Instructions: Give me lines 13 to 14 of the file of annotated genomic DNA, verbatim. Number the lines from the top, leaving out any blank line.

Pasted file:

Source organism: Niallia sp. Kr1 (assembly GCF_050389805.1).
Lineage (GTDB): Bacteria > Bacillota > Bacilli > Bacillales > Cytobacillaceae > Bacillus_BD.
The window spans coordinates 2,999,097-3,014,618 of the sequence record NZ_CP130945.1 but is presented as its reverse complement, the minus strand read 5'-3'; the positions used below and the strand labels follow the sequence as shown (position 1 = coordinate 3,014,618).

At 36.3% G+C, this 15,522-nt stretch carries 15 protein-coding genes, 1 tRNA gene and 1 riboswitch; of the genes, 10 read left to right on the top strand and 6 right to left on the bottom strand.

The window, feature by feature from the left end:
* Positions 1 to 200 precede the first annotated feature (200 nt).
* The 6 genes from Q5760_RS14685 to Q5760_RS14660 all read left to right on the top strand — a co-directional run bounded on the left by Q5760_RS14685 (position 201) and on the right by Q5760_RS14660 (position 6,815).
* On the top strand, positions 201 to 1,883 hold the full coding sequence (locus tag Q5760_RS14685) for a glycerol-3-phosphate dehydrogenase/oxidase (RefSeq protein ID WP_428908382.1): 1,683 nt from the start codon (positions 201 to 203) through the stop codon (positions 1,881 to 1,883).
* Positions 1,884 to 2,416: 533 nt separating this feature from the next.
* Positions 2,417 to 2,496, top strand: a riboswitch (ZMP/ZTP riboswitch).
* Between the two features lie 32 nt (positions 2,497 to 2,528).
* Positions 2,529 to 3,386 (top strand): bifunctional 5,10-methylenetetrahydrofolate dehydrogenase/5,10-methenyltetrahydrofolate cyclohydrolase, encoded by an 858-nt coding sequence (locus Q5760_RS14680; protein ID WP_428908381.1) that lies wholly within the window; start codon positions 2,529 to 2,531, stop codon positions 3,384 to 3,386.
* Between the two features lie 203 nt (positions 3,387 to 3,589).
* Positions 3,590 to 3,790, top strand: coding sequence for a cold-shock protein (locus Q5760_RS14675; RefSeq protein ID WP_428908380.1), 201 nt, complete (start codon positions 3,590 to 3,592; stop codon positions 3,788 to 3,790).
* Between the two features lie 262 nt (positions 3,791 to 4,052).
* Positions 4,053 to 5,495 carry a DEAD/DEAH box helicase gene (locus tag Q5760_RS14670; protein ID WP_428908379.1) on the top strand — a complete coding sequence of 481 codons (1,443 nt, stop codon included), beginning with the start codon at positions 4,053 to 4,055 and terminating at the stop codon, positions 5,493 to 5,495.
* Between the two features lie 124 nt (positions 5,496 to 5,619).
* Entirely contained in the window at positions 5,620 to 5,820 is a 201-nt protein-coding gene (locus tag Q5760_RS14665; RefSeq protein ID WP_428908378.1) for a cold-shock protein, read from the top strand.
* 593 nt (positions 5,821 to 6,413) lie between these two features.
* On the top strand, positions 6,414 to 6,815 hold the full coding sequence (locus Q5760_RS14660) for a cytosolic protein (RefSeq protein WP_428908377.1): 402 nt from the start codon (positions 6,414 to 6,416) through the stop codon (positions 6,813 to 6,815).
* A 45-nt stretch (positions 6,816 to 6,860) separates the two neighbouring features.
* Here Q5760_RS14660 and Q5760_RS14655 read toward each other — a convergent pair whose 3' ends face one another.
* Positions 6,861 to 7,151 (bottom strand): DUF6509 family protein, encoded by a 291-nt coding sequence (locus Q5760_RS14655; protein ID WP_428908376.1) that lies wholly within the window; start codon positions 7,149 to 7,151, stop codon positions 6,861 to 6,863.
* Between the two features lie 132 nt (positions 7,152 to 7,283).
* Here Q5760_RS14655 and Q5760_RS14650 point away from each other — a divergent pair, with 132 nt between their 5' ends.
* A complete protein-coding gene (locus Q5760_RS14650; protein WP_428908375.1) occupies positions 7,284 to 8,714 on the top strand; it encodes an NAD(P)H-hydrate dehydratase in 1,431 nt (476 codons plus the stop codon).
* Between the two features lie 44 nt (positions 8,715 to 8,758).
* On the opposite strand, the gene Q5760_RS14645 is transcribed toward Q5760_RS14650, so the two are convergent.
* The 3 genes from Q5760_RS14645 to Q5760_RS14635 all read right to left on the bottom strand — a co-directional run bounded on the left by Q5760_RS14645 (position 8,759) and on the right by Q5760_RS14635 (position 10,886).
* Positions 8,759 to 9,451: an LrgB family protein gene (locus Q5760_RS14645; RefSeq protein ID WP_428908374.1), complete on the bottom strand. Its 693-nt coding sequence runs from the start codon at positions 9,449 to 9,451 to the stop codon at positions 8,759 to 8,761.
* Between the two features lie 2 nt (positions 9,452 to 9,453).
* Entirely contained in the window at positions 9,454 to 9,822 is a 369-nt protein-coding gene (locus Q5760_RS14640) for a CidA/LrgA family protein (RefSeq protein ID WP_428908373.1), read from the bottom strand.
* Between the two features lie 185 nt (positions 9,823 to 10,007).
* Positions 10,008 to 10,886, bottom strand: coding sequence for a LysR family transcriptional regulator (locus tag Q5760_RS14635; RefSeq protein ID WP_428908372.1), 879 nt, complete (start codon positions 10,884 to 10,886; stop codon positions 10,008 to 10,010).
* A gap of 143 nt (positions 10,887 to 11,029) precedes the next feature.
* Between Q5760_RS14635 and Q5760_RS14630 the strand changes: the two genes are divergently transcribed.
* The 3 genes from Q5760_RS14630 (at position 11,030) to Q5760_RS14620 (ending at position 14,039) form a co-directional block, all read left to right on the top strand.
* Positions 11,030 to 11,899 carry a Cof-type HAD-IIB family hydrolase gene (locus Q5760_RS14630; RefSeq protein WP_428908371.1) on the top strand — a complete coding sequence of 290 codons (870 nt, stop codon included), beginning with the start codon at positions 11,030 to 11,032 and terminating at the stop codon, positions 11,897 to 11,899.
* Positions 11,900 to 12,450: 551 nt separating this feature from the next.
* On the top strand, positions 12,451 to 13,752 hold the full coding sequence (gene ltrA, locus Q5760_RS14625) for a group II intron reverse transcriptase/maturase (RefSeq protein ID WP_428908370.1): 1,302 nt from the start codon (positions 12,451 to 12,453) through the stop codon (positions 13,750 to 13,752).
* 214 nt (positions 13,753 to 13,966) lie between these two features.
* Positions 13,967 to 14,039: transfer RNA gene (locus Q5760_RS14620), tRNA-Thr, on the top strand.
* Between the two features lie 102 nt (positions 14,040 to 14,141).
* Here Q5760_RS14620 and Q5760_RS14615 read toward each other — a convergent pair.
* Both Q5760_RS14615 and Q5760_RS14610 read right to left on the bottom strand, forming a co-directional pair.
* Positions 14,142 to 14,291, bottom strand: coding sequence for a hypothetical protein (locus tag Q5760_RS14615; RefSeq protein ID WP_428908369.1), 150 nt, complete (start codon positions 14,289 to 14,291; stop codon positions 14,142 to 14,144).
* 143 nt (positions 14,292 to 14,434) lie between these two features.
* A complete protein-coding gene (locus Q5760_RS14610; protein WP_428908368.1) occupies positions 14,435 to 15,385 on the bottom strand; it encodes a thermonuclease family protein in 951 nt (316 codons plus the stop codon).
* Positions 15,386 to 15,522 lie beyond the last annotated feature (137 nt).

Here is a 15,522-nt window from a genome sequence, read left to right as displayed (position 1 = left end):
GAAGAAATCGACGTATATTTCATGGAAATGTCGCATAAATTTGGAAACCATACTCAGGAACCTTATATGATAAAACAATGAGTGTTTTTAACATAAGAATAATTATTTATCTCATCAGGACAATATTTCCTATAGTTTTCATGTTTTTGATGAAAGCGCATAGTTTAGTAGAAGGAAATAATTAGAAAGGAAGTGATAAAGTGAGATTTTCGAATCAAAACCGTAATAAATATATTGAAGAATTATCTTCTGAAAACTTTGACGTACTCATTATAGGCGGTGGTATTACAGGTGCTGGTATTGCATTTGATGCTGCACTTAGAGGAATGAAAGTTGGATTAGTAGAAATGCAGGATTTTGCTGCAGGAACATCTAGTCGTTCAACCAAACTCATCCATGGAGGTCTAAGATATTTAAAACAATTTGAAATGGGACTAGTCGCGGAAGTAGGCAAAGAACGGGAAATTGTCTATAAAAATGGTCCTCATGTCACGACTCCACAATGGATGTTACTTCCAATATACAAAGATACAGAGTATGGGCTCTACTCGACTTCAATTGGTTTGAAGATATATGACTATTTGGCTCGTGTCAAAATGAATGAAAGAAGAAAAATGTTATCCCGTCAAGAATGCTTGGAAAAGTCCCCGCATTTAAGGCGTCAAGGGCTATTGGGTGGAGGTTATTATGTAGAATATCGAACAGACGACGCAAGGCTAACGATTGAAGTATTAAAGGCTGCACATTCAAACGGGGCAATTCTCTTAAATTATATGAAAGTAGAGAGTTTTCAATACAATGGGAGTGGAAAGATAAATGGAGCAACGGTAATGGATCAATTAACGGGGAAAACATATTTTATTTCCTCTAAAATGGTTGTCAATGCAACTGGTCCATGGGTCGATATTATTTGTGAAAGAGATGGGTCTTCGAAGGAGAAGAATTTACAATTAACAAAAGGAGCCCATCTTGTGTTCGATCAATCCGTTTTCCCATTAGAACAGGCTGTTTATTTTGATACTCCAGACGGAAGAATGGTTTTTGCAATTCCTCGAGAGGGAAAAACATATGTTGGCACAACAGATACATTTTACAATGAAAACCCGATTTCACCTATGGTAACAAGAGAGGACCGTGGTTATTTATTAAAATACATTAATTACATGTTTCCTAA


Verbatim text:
* Between the two features lie 203 nt (positions 3,387 to 3,589).
* Positions 3,590 to 3,790, top strand: coding sequence for a cold-shock protein (locus Q5760_RS14675; RefSeq protein ID WP_428908380.1), 201 nt, complete (start codon positions 3,590 to 3,592; stop codon positions 3,788 to 3,790).